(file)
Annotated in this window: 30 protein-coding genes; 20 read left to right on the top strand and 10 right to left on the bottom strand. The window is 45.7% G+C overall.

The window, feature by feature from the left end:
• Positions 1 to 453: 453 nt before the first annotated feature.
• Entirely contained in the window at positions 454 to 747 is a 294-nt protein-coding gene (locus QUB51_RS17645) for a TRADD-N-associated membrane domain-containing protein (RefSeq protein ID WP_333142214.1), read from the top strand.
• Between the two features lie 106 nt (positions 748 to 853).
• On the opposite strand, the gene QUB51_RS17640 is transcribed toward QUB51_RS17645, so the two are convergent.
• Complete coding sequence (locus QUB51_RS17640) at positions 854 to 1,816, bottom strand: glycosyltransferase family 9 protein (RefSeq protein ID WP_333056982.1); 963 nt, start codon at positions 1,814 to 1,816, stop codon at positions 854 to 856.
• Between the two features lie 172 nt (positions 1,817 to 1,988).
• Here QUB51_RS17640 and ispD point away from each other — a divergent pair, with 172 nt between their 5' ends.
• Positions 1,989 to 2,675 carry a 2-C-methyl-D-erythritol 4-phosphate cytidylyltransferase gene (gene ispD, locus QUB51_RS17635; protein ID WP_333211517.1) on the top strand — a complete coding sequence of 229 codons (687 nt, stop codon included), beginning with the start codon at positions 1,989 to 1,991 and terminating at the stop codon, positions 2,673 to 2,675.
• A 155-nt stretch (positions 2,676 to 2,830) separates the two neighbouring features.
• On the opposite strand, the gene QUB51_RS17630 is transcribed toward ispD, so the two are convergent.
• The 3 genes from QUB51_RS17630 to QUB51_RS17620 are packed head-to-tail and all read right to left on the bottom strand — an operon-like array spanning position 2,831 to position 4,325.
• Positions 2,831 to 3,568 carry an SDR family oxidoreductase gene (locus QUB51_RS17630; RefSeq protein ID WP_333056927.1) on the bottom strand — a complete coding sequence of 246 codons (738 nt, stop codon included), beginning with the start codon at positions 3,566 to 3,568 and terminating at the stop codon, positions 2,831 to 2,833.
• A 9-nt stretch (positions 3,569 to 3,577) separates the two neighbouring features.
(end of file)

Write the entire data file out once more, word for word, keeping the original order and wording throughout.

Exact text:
Annotated in this window: 30 protein-coding genes; 20 read left to right on the top strand and 10 right to left on the bottom strand. The window is 45.7% G+C overall.

The window, feature by feature from the left end:
• Positions 1 to 453: 453 nt before the first annotated feature.
• Entirely contained in the window at positions 454 to 747 is a 294-nt protein-coding gene (locus QUB51_RS17645) for a TRADD-N-associated membrane domain-containing protein (RefSeq protein ID WP_333142214.1), read from the top strand.
• Between the two features lie 106 nt (positions 748 to 853).
• On the opposite strand, the gene QUB51_RS17640 is transcribed toward QUB51_RS17645, so the two are convergent.
• Complete coding sequence (locus QUB51_RS17640) at positions 854 to 1,816, bottom strand: glycosyltransferase family 9 protein (RefSeq protein ID WP_333056982.1); 963 nt, start codon at positions 1,814 to 1,816, stop codon at positions 854 to 856.
• Between the two features lie 172 nt (positions 1,817 to 1,988).
• Here QUB51_RS17640 and ispD point away from each other — a divergent pair, with 172 nt between their 5' ends.
• Positions 1,989 to 2,675 carry a 2-C-methyl-D-erythritol 4-phosphate cytidylyltransferase gene (gene ispD, locus QUB51_RS17635; protein ID WP_333211517.1) on the top strand — a complete coding sequence of 229 codons (687 nt, stop codon included), beginning with the start codon at positions 1,989 to 1,991 and terminating at the stop codon, positions 2,673 to 2,675.
• A 155-nt stretch (positions 2,676 to 2,830) separates the two neighbouring features.
• On the opposite strand, the gene QUB51_RS17630 is transcribed toward ispD, so the two are convergent.
• The 3 genes from QUB51_RS17630 to QUB51_RS17620 are packed head-to-tail and all read right to left on the bottom strand — an operon-like array spanning position 2,831 to position 4,325.
• Positions 2,831 to 3,568 carry an SDR family oxidoreductase gene (locus QUB51_RS17630; RefSeq protein ID WP_333056927.1) on the bottom strand — a complete coding sequence of 246 codons (738 nt, stop codon included), beginning with the start codon at positions 3,566 to 3,568 and terminating at the stop codon, positions 2,831 to 2,833.
• A 9-nt stretch (positions 3,569 to 3,577) separates the two neighbouring features.